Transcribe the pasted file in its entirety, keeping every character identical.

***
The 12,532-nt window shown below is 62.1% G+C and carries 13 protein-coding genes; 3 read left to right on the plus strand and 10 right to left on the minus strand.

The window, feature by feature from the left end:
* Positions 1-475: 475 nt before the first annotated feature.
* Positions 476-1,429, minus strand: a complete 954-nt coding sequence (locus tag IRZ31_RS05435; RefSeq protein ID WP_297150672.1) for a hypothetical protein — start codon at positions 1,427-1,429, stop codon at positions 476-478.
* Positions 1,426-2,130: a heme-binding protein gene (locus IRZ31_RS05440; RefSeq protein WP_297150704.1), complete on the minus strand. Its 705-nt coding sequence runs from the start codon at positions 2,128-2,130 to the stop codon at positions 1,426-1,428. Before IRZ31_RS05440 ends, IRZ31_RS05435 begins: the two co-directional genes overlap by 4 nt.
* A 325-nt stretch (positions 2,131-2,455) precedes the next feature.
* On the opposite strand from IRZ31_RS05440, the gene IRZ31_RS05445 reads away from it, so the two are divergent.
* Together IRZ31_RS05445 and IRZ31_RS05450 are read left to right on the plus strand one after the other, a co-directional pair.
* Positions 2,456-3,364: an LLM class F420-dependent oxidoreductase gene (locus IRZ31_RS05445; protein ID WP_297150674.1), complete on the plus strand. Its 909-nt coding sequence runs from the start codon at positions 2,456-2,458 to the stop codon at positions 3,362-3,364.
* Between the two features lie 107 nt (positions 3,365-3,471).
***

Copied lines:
The 12,532-nt window shown below is 62.1% G+C and carries 13 protein-coding genes; 3 read left to right on the plus strand and 10 right to left on the minus strand.

The window, feature by feature from the left end:
* Positions 1-475: 475 nt before the first annotated feature.
* Positions 476-1,429, minus strand: a complete 954-nt coding sequence (locus tag IRZ31_RS05435; RefSeq protein ID WP_297150672.1) for a hypothetical protein — start codon at positions 1,427-1,429, stop codon at positions 476-478.
* Positions 1,426-2,130: a heme-binding protein gene (locus IRZ31_RS05440; RefSeq protein WP_297150704.1), complete on the minus strand. Its 705-nt coding sequence runs from the start codon at positions 2,128-2,130 to the stop codon at positions 1,426-1,428. Before IRZ31_RS05440 ends, IRZ31_RS05435 begins: the two co-directional genes overlap by 4 nt.
* A 325-nt stretch (positions 2,131-2,455) precedes the next feature.
* On the opposite strand from IRZ31_RS05440, the gene IRZ31_RS05445 reads away from it, so the two are divergent.
* Together IRZ31_RS05445 and IRZ31_RS05450 are read left to right on the plus strand one after the other, a co-directional pair.
* Positions 2,456-3,364: an LLM class F420-dependent oxidoreductase gene (locus IRZ31_RS05445; protein ID WP_297150674.1), complete on the plus strand. Its 909-nt coding sequence runs from the start codon at positions 2,456-2,458 to the stop codon at positions 3,362-3,364.
* Between the two features lie 107 nt (positions 3,365-3,471).